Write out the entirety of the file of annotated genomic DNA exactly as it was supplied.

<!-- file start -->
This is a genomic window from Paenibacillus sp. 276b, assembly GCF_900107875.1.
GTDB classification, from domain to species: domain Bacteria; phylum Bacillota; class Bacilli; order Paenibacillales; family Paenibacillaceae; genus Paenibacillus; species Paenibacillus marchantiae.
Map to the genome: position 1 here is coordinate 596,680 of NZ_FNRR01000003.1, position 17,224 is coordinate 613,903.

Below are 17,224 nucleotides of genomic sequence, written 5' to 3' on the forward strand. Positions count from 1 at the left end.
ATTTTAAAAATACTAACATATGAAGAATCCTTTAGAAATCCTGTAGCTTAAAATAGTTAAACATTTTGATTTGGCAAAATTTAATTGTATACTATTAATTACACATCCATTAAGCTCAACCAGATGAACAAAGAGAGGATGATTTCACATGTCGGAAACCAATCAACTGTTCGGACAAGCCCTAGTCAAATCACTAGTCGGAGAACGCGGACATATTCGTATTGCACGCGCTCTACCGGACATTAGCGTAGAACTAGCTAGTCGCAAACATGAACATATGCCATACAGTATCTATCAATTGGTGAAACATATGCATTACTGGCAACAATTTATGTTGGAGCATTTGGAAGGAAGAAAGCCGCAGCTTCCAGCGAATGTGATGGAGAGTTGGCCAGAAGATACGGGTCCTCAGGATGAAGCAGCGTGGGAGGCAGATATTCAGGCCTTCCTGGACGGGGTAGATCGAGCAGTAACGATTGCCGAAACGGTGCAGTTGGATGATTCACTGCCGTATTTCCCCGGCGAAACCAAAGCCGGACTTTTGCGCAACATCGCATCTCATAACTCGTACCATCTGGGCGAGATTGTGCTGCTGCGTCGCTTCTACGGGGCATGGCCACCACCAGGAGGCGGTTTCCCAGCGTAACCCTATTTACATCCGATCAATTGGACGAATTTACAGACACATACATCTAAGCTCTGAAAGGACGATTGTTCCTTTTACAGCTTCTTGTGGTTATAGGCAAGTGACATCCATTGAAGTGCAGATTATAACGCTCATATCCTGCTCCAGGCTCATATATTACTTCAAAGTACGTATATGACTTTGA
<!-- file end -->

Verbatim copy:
This is a genomic window from Paenibacillus sp. 276b, assembly GCF_900107875.1.
GTDB classification, from domain to species: domain Bacteria; phylum Bacillota; class Bacilli; order Paenibacillales; family Paenibacillaceae; genus Paenibacillus; species Paenibacillus marchantiae.
Map to the genome: position 1 here is coordinate 596,680 of NZ_FNRR01000003.1, position 17,224 is coordinate 613,903.

Below are 17,224 nucleotides of genomic sequence, written 5' to 3' on the forward strand. Positions count from 1 at the left end.
ATTTTAAAAATACTAACATATGAAGAATCCTTTAGAAATCCTGTAGCTTAAAATAGTTAAACATTTTGATTTGGCAAAATTTAATTGTATACTATTAATTACACATCCATTAAGCTCAACCAGATGAACAAAGAGAGGATGATTTCACATGTCGGAAACCAATCAACTGTTCGGACAAGCCCTAGTCAAATCACTAGTCGGAGAACGCGGACATATTCGTATTGCACGCGCTCTACCGGACATTAGCGTAGAACTAGCTAGTCGCAAACATGAACATATGCCATACAGTATCTATCAATTGGTGAAACATATGCATTACTGGCAACAATTTATGTTGGAGCATTTGGAAGGAAGAAAGCCGCAGCTTCCAGCGAATGTGATGGAGAGTTGGCCAGAAGATACGGGTCCTCAGGATGAAGCAGCGTGGGAGGCAGATATTCAGGCCTTCCTGGACGGGGTAGATCGAGCAGTAACGATTGCCGAAACGGTGCAGTTGGATGATTCACTGCCGTATTTCCCCGGCGAAACCAAAGCCGGACTTTTGCGCAACATCGCATCTCATAACTCGTACCATCTGGGCGAGATTGTGCTGCTGCGTCGCTTCTACGGGGCATGGCCACCACCAGGAGGCGGTTTCCCAGCGTAACCCTATTTACATCCGATCAATTGGACGAATTTACAGACACATACATCTAAGCTCTGAAAGGACGATTGTTCCTTTTACAGCTTCTTGTGGTTATAGGCAAGTGACATCCATTGAAGTGCAGATTATAACGCTCATATCCTGCTCCAGGCTCATATATTACTTCAAAGTACGTATATGACTTTGA